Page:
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IFFBoston Review: Encounters at the End of the World

‘Encounters at the End of the World,’ is the latest documentary from filmmaker Werner Herzog. And what a wonderful way to close out the sixth annual Independent Film Festival of Boston. ‘Encounters,’ is a fascinating, riveting and moving look at the people and animals that live in Antarctica.

Herzog’s film doesn’t have much of a plot. The story opens with the filmmaker and his crew flying to the McMurdo research center. It’s a man-made town, complete with a bowling alley, ATM and, Herzog angrily notes, a yoga studio. Before heading out, Herzog attends a training session, so everyone will know what to do if they’re caught in a whiteout. The results are less than promising. After the lesson, they set out to see scientists out in the field.

Two scientists are living on the ice, studying the seals that live there. They’re trying to see if the seal’s milk can tell them anything about obesity in humans. Then it’s onto a hole cut in the ice, where a scientist is about to make his final dive. The divers go into the water without a tether, so, they must be careful not to become disoriented, lest they loose their way and find themselves unable to get out of the water. (The ice is eight feet thick.) Another group of scientists are studying the song of the seals. They put their heads to the ice to listen to the seal song as they pass.

There are more scientists and Herzog’s presentation of their work is both impressive and amusing. Herzog also interviews the people who live at McMurdo, people who consider themselves travelers, who couldn’t ‘hold onto the map,’ and ended up falling down to the end of the world. One of the truck drivers is also a philosopher. A plumber is convinced he’s part Aztec because of the shape of his hands. A scientist traveled through Central America while sitting in a drainage pipe in the back of a truck. They’re all strange and incredibly fascinating.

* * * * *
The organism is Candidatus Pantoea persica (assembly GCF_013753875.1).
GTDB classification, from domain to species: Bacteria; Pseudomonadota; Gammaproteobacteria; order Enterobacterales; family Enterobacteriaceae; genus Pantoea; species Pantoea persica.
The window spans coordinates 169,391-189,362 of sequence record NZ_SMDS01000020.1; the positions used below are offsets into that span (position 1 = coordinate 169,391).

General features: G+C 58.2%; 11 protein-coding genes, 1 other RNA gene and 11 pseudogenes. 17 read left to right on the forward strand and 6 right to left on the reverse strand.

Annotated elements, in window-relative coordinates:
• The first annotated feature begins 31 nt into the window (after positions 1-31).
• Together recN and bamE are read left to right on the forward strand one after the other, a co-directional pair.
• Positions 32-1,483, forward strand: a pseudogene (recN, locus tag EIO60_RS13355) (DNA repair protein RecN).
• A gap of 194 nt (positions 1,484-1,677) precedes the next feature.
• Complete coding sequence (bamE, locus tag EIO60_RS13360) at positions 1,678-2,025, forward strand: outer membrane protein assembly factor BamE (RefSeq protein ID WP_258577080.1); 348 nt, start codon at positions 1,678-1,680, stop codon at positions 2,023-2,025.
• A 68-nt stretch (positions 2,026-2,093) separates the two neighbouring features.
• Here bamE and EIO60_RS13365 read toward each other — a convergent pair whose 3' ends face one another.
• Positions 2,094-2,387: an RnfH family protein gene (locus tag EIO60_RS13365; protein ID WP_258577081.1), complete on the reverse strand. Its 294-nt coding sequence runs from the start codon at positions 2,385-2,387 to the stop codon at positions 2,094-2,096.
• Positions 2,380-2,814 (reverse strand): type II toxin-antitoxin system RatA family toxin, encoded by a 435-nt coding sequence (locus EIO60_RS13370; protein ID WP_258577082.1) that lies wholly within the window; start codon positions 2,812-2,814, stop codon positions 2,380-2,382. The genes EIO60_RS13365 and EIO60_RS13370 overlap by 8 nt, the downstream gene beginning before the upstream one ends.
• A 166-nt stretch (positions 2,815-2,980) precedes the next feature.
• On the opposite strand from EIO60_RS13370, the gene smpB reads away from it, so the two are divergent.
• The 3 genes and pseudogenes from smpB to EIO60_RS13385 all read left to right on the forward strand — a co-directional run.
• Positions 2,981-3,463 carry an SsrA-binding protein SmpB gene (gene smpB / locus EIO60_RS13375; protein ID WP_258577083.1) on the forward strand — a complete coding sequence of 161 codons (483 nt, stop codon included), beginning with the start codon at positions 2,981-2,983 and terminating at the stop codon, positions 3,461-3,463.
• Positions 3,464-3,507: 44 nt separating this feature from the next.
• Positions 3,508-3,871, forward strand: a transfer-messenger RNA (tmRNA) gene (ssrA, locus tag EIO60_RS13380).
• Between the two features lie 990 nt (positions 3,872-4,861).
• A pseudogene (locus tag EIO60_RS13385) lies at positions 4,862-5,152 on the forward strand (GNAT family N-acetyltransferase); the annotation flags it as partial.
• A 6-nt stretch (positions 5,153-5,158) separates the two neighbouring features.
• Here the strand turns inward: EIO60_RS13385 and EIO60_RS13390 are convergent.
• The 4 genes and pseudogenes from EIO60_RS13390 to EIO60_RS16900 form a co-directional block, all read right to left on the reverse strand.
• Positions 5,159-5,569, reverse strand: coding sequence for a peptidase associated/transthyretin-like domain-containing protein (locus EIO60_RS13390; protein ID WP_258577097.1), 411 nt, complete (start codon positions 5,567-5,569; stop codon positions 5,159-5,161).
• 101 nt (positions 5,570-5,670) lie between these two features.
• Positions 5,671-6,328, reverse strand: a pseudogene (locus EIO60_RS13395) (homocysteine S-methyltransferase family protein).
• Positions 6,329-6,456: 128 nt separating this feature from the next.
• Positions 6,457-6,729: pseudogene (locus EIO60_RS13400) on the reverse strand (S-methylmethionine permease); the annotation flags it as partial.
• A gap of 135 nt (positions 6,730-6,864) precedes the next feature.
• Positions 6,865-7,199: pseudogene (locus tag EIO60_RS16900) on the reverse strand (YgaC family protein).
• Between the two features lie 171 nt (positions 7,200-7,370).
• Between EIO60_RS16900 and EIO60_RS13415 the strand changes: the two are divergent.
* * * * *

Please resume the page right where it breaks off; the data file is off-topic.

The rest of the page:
‘Encounters,’ is unlike any movie I’ve seen before. While Herzog is no doubt impressed by the work being done by these scientists, he also has his own questions, (‘Are there insane penguins?’ ‘Why don’t monkeys rise up and enslave goats to ride around?’)

In many ways, this is a difficult movie to describe, due in no small part because of the amazement and awe that meets the viewer with every new scene. There’s no way to summarize or explain what the images look like. Every frame of this movie is a delight, something to study and drink in. There is no way any description will do this movie justice. You just need to see them for yourself. -Sam

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